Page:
And so as winter sets in and the cold (theoretically) descends, I find myself yearning for the muscular embrace of a hefty slab of epic fantasy. Thus I finally get round to finishing Morgan’s A Land Fit for Heroes trilogy, which is clearly an explicit deconstruction of the genre so is all ever-so-slightly clever-clever, but also swords! and dragons! and blood oaths!
The three protagonists—Ringil Eskiath, the jaded war hero; Archeth Indamaninarmal, the half-alien advisor to the imperial throne; and Egar Dragonbane, the hardened Mongolian-analogue warrior—are sent off to the edge of the world in search of a long-lost macguffin, and so as war unfolds back home they find themselves frustratingly (for both themselves and the reader) far from the centre of things. Furthermore, the band gets split up after the first couple of chapters and never really brought back together: one of the tropes seemingly being deconstructed is the glowingly homoerotic reunion of the sundered band. Archeth and Egar’s storyline is particularly odd: in the face of a world ending threat of invasion their desperation to get back home is understandable, the prosecution of a comparatively petty revenge, less so.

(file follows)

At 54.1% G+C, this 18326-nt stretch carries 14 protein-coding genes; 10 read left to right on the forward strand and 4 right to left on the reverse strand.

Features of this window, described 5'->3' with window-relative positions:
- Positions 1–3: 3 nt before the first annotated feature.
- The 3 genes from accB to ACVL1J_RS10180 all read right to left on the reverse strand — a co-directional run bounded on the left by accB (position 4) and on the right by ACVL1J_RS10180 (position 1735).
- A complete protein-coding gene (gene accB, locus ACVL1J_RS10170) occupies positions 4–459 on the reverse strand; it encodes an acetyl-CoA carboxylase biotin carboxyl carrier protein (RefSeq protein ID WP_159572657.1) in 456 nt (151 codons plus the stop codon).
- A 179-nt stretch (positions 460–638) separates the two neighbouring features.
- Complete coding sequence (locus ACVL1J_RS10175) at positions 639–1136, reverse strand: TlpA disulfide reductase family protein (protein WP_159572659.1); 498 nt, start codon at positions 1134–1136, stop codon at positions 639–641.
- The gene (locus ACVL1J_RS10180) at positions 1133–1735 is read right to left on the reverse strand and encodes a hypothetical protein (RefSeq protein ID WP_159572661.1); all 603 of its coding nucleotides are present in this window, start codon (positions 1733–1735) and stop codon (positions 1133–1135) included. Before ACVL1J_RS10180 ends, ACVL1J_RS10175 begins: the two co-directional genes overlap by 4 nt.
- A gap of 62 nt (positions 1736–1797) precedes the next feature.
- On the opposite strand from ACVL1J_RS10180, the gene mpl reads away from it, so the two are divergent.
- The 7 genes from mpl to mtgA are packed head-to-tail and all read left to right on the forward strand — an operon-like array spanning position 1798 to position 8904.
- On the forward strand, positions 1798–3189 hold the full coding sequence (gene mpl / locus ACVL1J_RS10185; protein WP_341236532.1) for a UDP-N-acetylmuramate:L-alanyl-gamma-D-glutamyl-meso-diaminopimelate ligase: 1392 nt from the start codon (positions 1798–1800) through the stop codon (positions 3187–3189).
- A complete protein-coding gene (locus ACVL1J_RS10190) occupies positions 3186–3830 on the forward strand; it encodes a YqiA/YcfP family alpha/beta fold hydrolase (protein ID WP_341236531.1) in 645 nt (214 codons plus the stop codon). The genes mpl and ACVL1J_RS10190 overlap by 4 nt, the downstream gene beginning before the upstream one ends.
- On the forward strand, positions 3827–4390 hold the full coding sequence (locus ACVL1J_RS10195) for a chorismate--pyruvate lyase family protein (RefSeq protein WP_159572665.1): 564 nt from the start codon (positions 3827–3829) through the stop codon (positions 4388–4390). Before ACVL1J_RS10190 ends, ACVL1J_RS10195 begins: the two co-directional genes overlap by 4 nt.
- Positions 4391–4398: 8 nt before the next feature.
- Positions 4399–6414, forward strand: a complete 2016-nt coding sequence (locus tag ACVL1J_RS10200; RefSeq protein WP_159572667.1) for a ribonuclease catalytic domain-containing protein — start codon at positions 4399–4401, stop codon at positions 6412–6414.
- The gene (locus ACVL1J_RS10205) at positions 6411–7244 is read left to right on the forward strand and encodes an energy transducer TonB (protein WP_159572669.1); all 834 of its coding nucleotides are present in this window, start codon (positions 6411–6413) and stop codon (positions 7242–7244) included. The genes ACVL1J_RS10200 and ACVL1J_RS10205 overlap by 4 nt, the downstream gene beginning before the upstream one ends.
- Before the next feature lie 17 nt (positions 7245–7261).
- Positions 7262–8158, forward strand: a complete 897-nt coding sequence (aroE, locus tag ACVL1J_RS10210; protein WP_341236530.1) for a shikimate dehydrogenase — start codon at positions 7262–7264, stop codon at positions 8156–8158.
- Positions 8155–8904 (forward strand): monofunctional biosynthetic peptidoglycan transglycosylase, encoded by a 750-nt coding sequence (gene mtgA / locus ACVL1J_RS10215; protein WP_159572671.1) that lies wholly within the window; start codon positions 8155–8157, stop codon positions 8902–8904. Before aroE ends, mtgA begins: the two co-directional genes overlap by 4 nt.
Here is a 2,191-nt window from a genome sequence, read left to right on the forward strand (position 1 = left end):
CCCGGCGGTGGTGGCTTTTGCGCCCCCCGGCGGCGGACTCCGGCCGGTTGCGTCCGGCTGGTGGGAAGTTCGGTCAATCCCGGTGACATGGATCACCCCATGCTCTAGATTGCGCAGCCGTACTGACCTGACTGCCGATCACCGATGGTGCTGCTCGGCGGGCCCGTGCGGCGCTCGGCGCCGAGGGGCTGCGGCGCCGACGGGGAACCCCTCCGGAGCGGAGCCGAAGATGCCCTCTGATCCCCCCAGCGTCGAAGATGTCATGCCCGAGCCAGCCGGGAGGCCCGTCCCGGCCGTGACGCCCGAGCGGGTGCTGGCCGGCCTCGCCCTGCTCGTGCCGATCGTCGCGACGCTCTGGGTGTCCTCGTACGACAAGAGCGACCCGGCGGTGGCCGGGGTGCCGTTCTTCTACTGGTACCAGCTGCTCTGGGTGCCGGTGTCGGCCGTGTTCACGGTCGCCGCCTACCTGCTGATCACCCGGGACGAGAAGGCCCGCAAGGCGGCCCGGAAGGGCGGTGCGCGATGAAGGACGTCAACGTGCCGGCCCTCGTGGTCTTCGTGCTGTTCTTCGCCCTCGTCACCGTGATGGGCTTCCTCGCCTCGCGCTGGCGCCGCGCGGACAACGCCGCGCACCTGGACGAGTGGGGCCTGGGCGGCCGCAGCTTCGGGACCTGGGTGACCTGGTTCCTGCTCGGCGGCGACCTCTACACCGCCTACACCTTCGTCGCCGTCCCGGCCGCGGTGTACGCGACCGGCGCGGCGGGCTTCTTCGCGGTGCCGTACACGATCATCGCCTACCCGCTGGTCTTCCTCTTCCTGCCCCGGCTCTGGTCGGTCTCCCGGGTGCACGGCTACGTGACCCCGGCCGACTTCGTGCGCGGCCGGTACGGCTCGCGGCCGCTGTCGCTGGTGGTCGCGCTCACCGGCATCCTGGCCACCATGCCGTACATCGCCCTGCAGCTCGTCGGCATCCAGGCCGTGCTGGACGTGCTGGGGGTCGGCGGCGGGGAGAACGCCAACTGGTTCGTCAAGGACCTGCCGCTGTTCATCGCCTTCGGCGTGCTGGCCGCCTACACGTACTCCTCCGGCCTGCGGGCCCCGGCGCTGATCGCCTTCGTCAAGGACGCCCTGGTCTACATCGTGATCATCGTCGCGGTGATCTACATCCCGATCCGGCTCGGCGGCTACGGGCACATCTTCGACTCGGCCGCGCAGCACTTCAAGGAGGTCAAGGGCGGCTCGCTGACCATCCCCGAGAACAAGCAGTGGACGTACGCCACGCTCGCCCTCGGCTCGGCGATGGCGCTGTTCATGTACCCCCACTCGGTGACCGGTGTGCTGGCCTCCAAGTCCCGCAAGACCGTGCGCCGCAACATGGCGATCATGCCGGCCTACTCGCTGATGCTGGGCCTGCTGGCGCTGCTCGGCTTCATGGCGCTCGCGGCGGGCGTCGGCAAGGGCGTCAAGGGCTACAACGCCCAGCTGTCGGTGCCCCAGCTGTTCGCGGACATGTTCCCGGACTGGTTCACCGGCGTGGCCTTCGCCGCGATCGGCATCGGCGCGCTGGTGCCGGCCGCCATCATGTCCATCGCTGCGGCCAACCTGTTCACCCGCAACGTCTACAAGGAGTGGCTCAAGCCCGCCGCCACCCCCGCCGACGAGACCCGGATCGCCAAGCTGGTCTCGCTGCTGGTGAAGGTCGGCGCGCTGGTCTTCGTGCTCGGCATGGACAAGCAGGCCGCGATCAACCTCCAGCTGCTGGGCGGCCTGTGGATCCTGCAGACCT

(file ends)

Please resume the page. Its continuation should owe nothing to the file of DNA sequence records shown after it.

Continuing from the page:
Still, it all works out satisfactorily in the end. The resolutions (or lack thereof) all feel earned and justified and the journey to that point is forceful enough to carry you along for a the ride. More to the point, it’s a five-hundred-page book that I managed to read in the space of a week, and that’s a luxury I thought I’d forsworn long ago. Good times ahead.